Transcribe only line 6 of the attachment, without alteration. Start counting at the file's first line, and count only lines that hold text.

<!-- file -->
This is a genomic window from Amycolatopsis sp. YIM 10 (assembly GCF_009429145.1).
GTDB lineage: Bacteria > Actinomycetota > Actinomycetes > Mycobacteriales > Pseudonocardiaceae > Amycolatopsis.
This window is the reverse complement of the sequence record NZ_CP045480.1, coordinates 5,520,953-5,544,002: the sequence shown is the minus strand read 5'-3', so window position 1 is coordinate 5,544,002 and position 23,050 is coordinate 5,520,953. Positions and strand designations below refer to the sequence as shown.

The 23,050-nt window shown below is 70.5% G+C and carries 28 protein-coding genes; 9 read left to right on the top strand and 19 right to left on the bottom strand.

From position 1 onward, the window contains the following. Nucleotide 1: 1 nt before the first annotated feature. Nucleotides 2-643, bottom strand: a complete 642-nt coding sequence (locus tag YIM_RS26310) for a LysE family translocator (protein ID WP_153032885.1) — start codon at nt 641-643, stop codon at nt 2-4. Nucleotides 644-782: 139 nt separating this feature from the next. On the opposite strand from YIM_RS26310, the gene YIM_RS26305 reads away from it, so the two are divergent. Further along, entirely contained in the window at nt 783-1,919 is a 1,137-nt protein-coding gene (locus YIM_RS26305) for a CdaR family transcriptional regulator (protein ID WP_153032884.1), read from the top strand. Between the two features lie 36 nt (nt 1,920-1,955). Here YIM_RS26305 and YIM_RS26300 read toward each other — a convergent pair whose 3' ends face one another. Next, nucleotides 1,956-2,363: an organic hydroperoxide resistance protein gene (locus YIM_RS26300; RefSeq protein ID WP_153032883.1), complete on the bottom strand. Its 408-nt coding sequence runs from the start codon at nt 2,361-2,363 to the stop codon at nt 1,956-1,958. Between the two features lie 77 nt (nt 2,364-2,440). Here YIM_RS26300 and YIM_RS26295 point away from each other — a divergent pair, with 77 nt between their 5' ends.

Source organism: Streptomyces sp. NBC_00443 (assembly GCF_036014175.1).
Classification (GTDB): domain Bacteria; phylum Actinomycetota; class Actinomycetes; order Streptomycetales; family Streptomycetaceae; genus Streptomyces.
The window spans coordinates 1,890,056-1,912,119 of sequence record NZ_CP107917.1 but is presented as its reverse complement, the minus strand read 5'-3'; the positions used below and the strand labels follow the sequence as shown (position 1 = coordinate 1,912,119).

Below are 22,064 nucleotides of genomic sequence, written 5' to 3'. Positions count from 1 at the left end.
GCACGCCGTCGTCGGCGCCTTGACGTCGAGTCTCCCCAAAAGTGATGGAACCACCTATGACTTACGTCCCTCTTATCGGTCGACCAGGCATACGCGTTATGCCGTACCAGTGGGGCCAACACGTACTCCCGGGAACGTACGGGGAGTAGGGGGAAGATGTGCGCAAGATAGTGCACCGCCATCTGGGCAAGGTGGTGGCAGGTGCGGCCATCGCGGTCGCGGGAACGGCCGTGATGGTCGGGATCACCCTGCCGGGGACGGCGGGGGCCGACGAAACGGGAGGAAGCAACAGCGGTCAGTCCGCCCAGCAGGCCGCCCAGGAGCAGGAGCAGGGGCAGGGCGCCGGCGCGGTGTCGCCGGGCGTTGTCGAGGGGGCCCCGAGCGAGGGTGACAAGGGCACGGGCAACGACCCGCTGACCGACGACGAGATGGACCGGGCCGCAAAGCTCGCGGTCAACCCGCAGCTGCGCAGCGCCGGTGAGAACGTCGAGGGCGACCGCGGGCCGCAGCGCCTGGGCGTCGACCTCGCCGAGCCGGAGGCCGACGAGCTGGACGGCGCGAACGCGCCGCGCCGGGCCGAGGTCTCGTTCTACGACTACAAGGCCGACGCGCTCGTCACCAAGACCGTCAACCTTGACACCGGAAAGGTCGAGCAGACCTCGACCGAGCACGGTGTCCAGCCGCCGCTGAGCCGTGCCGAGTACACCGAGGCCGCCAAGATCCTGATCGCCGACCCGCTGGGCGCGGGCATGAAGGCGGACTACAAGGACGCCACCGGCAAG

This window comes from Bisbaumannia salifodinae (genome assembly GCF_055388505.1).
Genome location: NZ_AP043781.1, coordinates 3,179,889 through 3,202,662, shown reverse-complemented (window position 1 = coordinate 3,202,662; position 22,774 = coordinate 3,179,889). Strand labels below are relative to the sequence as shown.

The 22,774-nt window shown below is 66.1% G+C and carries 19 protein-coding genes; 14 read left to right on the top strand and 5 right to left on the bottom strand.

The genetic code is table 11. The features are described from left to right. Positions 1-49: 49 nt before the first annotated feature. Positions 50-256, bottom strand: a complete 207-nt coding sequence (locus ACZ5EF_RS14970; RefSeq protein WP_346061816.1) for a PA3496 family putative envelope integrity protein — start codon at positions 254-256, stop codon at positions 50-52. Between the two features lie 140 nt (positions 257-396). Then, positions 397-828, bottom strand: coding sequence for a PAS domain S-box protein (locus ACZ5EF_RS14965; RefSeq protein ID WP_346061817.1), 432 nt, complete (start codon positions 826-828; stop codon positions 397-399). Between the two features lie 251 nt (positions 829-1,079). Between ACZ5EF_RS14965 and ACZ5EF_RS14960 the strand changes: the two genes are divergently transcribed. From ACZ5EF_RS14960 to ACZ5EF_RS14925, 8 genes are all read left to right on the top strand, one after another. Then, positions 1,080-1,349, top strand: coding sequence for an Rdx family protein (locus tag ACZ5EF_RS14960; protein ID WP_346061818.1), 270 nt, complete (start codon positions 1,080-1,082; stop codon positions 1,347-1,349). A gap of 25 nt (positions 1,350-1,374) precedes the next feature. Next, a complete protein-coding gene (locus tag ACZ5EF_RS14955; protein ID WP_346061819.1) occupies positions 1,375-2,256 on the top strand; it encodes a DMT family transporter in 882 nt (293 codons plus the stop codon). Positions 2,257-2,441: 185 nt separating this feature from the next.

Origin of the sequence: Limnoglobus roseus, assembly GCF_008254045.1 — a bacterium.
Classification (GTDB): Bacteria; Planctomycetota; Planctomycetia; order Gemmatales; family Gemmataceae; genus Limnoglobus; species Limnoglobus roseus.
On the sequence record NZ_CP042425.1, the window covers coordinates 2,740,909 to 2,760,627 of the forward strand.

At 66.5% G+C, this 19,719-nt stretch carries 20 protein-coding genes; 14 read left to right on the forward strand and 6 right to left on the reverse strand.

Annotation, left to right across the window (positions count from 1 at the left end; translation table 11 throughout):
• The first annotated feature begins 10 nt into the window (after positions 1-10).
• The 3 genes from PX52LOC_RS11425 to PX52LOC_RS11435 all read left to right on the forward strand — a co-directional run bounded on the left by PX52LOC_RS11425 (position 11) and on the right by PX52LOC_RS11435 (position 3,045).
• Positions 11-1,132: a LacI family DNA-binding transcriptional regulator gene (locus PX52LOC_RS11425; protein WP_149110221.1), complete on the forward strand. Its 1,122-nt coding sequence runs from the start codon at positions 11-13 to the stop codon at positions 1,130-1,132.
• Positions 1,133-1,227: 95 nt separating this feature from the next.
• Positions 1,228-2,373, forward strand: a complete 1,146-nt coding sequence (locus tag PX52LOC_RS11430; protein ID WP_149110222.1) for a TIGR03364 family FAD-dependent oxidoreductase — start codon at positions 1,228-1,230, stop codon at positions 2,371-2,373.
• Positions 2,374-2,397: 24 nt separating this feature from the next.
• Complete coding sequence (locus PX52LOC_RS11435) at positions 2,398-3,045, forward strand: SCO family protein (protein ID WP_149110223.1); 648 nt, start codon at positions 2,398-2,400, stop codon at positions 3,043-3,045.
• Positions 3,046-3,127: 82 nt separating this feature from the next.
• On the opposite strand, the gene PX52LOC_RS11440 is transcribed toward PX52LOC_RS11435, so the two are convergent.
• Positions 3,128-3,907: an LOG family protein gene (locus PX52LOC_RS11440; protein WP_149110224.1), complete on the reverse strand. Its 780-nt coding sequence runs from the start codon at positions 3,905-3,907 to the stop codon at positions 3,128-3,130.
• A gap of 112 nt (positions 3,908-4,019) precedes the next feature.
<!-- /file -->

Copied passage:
Source organism: Streptomyces sp. NBC_00443 (assembly GCF_036014175.1).